If you are getting older, it is important that you have a plan for paying for your care should you end up suffering from age related disabilities. Do you have the resources to self pay for home care or skilled nursing care should your family be unable to care for you without help? Should you purchase long term care insurance or is the long term care insurance you already have adequate to meet your needs? What does your long term care insurance cover and might you have needs which are not covered by your insurance?
What happens if you do not have the resources to pay for this kind of care or what happens if your money or insurance coverage runs out? In this case, Medicaid may provide for some support your will need. Medicaid is a means tested government program which provides important benefits for people who have no means of paying for their own care. It should not be confused with Medicare, which is not means tested, but is instead health insurance, which covers some things and not others and covers little in the case of care in the event you need assistance with the actives of living due to disability or need skilled nursing care.
To understand if Medicaid might be available for you, or how you might plan for Medicaid as part of your long term health care plan, you should understand the Medicaid rules regarding what assets you own would be considered a countable asset in demonstrating your need for Medicaid. You need to know what constitutes a countable asset so you can determine if you will be able to qualify for Medicaid given the amount of money and property that you own. The attorneys at Clarity Legal Group® can help you understand these rules.
Qualifying for Medicaid could be the only way you are able to pay for nursing home care because nursing homes are extremely expensive and Medicare. You may also want to have a plan which protects and preserves some assets for family as part of smart planning which protects your estate plan for your family and still allows you to can get Medicaid coverage when you need care.
Clarity Legal Group® can explain the Medicaid qualification rules for you, including rules regarding how many assets you are able to own and still get Medicaid benefits. We can also provide you with insight into how you can create a Medicaid plan so you do not have as many countable assets for Medicaid and you can get the care you need without impoverishing yourself first.
What is Considered a Countable Asset for Medicaid?
A countable asset for Medicaid is a specific asset that counts towards your asset limit in determining if you can become eligible for means-tested Medicaid benefits or not.
The U.S. Department of Health and Human Services explains what types of assets are typically counted for purposes of determining Medicaid eligibility and what kinds of assets are not generally considered to be countable. According to the Department of Health and Human Services, countable assets typically include:
- Checking accounts
- Savings accounts
- Stocks that you own
- Bonds you own
- Any real property that is not your primary residence
- Certificates of deposits (CDs)
- Cars or other motor vehicles if you have more than one
Department of Health and Human Services also indicates that some assets which are typically not considered to be countable assets for purposes of determining if you can qualify for Medicaid include:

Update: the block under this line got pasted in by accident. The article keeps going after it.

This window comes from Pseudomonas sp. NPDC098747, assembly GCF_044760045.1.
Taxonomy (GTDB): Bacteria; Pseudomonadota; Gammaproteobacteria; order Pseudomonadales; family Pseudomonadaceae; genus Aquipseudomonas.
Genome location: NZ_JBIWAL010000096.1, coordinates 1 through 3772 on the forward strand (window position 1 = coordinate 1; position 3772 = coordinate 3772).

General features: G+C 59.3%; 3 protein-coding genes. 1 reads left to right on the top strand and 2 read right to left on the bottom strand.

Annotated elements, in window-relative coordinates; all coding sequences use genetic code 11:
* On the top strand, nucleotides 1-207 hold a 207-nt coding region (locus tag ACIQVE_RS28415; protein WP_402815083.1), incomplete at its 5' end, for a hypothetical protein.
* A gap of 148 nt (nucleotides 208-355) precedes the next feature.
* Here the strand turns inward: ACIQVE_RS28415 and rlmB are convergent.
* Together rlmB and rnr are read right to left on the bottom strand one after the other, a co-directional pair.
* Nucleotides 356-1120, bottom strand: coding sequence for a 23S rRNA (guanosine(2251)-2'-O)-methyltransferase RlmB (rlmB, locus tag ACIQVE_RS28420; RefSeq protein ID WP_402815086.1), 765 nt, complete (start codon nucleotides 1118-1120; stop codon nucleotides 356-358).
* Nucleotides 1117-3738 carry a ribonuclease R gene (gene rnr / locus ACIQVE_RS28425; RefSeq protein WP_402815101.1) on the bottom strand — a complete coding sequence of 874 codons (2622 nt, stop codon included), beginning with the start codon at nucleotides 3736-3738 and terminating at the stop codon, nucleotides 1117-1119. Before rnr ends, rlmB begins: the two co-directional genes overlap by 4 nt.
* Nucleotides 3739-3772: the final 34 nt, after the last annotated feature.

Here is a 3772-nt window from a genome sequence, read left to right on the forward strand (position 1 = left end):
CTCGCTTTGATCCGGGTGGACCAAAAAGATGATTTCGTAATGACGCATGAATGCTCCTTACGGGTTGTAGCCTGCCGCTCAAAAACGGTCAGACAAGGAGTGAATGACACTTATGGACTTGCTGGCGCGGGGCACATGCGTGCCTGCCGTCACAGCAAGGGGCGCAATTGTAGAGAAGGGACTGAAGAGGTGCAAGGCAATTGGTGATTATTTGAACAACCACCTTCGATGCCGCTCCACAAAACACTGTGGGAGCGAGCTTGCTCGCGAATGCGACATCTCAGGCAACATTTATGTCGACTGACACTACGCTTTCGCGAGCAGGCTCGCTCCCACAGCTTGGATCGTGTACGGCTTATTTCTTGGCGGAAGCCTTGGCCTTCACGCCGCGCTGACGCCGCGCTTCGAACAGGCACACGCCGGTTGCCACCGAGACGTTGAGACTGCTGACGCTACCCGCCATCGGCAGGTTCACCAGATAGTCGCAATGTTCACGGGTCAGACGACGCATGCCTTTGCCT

- The primary home or residence where you live.
- Your personal property including any basic belongings you own and your basic household belongings
- One car or other motor vehicle that you own
- A small value life insurance policy, such as a policy with a face value of $1,500 or less
- Up to $1,500 that has been set aside in order to cover the costs of your funeral and burial
- Burial arrangements that you may have pre-paid for, such as a pre-need burial agreement or funeral trust
Planning for Medicaid includes looking at these rules and understanding whether there are exceptions to the rules or changes you can make in what you own which will put you in the best position to be eligible for Medicaid and also fulfill you plans for yourself and your family. This planning can begin well in advance of any need for care and there are things can be done immediately before the need for care. You should always see an experienced Medicaid attorney before applying for Medicaid.
Sometimes this planning may include the use of a trust specifically related to this planning. Some assets held in trusts are not considered to be countable assets. However, you cannot assume that just because you have made some type of trust that the assets held within it will not be counted for purposes of determining Medicaid eligibility. An asset that is held in a revocable living trust, for example, would typically be considered as a countable asset for Medicaid.
Getting Help from a Medicaid Attorney?
A Medicaid planning attorney at Clarity Legal Group® will provide personalized one-on-one advice specific to your situation to help you understand the rules for which of your assets could be considered a countable asset for Medicaid. We can also help you to try to protect your assets by applying a full understanding of the rules and exceptions to the rules to ensure you have and your family are able to keep that to which you are entailed and that you are able to get Medicaid to cover you when you need care.
To find out more about how our firm can help with the process of qualifying for Medicaid so you will have the peace of mind of knowing that you can afford nursing home care and still leave a legacy, give us a call at 919-484-0012 or contact us online today.
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